Serotonin in the leech central nervous system: anatomical correlates and behavioral effects
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Serotonin is sequestered by a limited population of identified neurons in the 32 ganglia of the leech nervous system. A major fraction of the serotonin in each ganglion is contained in the paired Retzius cells, colossal effector neurons whose size varies longitudinally. The 5 other classes of identified serotonin-containing neurons, one effector cell and 4 interneurons, are approximately twice as numerous in anterior as in posterior ganglia.
We dissected 6 longitudinal samples from the ventral nerve cords of hungry Hirudo medicinalis, and measured their serotonin content using high pressure liquid chromatography with electrochemical detection. A consistent neurochemical pattern emerged in which segmental ganglia 2–4 had the highest quantity of serotonin: 18.51 pmol per ganglion. The anterior cerebral ganglion contained 14.78 pmol, and the content of the 4 posterior samples, segmental ganglia 7–10, 12–15, 17–20 and the caudal ganglion, decreased continuously from 16.35, 15.08, 10.75 to 2.51 pmol per ganglion, respectively. Morphometric analyses indicated that this pattern of ganglionic serotonin correlated primarily with longitudinal variations in the number of serotonin neurons per ganglion and secondarily with volume of the Retzius cells. Retzius cell volume correlated highly with the mass of their innervated body segments both of which are largest in mid-body domains.
Serotonin expresses leech feeding, and its ganglionic levels are a potentially useful index of behavioral state. We measured serotonin in the ganglionic samples from hungry and satiated leeches. The samples from recently fed animals contained 28% less serotonin than those from hungry ones. The amounts of serotonin in the cerebral and all the segmental samples from satiated leeches were significantly lower than equivalent samples of hungry animals. A similar pattern of depletion was seen in leeches which fed for a prolonged period (90 to 120 min) rather than the normal period of 30 min.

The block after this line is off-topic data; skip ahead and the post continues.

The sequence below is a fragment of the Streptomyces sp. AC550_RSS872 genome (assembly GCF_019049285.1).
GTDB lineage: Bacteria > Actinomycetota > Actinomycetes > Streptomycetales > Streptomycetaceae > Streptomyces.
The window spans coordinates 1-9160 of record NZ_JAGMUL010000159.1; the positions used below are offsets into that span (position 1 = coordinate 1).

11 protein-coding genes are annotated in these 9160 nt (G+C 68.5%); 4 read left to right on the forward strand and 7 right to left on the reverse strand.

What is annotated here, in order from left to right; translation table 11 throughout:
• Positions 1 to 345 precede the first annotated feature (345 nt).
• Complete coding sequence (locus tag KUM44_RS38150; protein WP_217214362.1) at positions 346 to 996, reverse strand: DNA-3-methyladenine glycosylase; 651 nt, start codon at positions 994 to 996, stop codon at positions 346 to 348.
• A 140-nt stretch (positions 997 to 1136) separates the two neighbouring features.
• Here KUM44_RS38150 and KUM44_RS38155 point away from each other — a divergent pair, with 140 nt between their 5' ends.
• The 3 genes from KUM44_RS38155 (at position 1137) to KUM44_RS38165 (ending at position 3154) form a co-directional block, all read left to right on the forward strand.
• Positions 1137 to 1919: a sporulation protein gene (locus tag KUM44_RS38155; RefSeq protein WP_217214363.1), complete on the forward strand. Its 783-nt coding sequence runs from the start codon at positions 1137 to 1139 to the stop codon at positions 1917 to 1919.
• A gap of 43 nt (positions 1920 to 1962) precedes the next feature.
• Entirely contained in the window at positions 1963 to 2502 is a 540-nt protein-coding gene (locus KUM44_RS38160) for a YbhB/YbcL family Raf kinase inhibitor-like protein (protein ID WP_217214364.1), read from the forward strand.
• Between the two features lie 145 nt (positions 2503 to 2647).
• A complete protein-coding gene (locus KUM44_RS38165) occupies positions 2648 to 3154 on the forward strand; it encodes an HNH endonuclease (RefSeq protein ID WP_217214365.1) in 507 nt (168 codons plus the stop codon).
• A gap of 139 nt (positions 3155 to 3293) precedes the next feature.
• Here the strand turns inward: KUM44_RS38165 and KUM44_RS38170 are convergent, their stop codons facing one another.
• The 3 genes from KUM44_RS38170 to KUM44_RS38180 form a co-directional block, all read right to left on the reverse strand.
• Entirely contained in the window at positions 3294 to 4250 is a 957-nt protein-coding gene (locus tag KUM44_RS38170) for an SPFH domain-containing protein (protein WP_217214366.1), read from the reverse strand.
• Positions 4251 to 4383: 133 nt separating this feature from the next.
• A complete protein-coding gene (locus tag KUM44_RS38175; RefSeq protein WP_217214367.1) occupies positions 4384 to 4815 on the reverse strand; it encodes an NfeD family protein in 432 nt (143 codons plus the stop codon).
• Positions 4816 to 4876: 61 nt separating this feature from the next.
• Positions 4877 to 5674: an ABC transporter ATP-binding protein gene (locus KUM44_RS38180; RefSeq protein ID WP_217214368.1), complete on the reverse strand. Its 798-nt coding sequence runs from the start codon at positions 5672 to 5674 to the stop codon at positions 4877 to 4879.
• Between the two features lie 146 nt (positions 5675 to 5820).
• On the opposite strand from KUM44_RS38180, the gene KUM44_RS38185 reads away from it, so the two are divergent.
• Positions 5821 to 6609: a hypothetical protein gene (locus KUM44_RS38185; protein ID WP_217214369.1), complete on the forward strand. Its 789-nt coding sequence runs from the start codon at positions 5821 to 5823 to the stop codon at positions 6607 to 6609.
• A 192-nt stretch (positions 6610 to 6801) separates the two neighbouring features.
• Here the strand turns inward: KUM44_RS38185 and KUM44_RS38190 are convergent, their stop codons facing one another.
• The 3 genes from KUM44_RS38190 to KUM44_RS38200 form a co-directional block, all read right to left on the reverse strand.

The effects of ingestion on serotonin-containing neurons was examined with the glyoxylic acid-induced histochemical fluorescence. The levels of fluorescence in all serotonin neurons in fed leeches were consistently lower than those in equivalent neurons in hungry animals, corroborating the ganglionic decrease in serotonin in satiated leeches.
To examine effects of body wall distension on serotonin levels, hungry leeches were fed to satiation, and half of them were relaxed by removing their distending blood meals. After 6 weeks, ganglionic serotonin in leeches with relaxed bodies was 21% higher than in those with distended bodies.
Ingestive behavior depletes serotonin from leech neurons and body wall distension appears to interfere with its synthesis. The behavioral states of leech feeding are implicated in the turnover and the ganglionic levels of a behaviorally important monoamine.
Key wordsLeech Retzius cells Feeding Satiation Serotonin Fluorescence
segmental ganglion 1–21
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